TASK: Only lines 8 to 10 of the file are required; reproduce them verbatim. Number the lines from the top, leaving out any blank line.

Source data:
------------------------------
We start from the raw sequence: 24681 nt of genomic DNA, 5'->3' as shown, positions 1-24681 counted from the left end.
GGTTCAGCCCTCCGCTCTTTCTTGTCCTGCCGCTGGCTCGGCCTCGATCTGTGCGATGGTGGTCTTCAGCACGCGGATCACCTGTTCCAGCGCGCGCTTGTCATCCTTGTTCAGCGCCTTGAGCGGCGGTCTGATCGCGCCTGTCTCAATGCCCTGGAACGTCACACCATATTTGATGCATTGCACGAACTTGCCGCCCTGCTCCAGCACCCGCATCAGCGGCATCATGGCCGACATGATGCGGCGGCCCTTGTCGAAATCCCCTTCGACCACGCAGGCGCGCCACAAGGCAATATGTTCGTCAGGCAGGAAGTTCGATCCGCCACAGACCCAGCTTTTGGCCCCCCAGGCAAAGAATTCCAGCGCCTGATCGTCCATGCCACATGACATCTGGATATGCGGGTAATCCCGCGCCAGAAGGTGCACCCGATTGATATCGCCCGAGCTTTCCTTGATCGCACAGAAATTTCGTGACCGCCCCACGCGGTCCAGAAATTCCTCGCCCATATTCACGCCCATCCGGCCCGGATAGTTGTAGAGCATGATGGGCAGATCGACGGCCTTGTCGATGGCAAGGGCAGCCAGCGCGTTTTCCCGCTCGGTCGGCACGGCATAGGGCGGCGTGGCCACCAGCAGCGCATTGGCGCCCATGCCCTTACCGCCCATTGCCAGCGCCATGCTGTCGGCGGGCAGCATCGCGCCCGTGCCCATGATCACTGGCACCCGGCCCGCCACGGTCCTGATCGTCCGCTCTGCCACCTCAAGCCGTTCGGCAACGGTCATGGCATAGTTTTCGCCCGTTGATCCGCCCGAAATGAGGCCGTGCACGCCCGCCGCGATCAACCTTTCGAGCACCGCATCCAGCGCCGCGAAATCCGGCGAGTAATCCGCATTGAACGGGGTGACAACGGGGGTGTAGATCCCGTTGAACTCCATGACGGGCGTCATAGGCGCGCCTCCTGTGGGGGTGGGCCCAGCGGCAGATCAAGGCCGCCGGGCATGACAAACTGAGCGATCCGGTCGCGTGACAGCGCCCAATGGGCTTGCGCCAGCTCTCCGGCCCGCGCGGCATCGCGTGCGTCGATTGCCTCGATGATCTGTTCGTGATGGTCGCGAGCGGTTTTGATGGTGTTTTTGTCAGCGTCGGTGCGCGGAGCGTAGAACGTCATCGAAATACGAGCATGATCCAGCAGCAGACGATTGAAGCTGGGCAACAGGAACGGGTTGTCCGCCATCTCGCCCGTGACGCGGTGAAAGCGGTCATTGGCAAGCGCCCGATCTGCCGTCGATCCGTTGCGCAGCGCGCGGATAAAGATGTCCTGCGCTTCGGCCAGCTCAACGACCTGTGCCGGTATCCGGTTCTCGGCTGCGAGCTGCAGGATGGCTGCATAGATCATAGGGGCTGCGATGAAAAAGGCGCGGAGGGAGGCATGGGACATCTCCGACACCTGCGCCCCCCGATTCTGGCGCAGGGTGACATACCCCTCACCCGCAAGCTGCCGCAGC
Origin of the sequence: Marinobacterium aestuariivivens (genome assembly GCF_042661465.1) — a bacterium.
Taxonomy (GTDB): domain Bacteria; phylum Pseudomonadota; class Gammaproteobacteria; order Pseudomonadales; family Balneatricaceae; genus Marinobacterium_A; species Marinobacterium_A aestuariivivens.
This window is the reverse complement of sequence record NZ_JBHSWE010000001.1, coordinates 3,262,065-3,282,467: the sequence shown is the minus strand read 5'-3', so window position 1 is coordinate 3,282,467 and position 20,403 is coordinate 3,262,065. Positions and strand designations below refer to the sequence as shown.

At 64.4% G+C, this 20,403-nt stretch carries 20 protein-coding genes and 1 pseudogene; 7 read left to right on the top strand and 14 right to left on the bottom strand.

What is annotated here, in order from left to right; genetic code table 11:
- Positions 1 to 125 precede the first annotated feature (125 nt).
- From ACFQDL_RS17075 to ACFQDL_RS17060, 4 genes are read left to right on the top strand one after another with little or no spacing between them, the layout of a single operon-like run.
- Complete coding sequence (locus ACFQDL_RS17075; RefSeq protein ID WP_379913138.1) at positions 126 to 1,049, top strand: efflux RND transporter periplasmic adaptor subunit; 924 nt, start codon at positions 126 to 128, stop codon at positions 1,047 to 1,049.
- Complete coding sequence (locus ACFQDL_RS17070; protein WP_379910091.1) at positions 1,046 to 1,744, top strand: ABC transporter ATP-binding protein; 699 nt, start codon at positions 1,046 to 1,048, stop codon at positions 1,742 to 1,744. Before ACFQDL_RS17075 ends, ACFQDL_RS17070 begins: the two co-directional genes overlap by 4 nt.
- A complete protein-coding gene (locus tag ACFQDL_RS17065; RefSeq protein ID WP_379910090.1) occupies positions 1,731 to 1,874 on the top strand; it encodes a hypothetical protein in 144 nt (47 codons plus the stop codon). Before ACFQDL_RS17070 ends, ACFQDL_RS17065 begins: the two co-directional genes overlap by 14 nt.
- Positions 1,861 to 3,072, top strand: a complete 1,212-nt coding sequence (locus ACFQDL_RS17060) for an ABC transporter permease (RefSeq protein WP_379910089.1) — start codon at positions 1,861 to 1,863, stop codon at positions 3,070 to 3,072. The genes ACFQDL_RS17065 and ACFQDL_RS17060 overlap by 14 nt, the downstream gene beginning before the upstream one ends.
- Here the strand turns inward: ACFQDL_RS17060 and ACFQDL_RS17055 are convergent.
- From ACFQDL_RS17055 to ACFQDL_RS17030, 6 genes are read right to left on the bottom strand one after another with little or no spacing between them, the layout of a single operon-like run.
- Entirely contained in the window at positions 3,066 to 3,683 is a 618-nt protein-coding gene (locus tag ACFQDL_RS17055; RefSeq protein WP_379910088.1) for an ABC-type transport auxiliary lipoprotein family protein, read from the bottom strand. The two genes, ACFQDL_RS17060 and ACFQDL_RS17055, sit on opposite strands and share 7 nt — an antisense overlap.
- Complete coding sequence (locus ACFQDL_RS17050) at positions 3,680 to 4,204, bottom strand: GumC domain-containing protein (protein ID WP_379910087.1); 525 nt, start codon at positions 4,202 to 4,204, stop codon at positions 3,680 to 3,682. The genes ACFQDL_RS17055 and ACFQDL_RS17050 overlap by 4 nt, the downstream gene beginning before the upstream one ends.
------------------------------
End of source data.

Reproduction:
- Positions 1 to 125 precede the first annotated feature (125 nt).
- From ACFQDL_RS17075 to ACFQDL_RS17060, 4 genes are read left to right on the top strand one after another with little or no spacing between them, the layout of a single operon-like run.
- Complete coding sequence (locus ACFQDL_RS17075; RefSeq protein ID WP_379913138.1) at positions 126 to 1,049, top strand: efflux RND transporter periplasmic adaptor subunit; 924 nt, start codon at positions 126 to 128, stop codon at positions 1,047 to 1,049.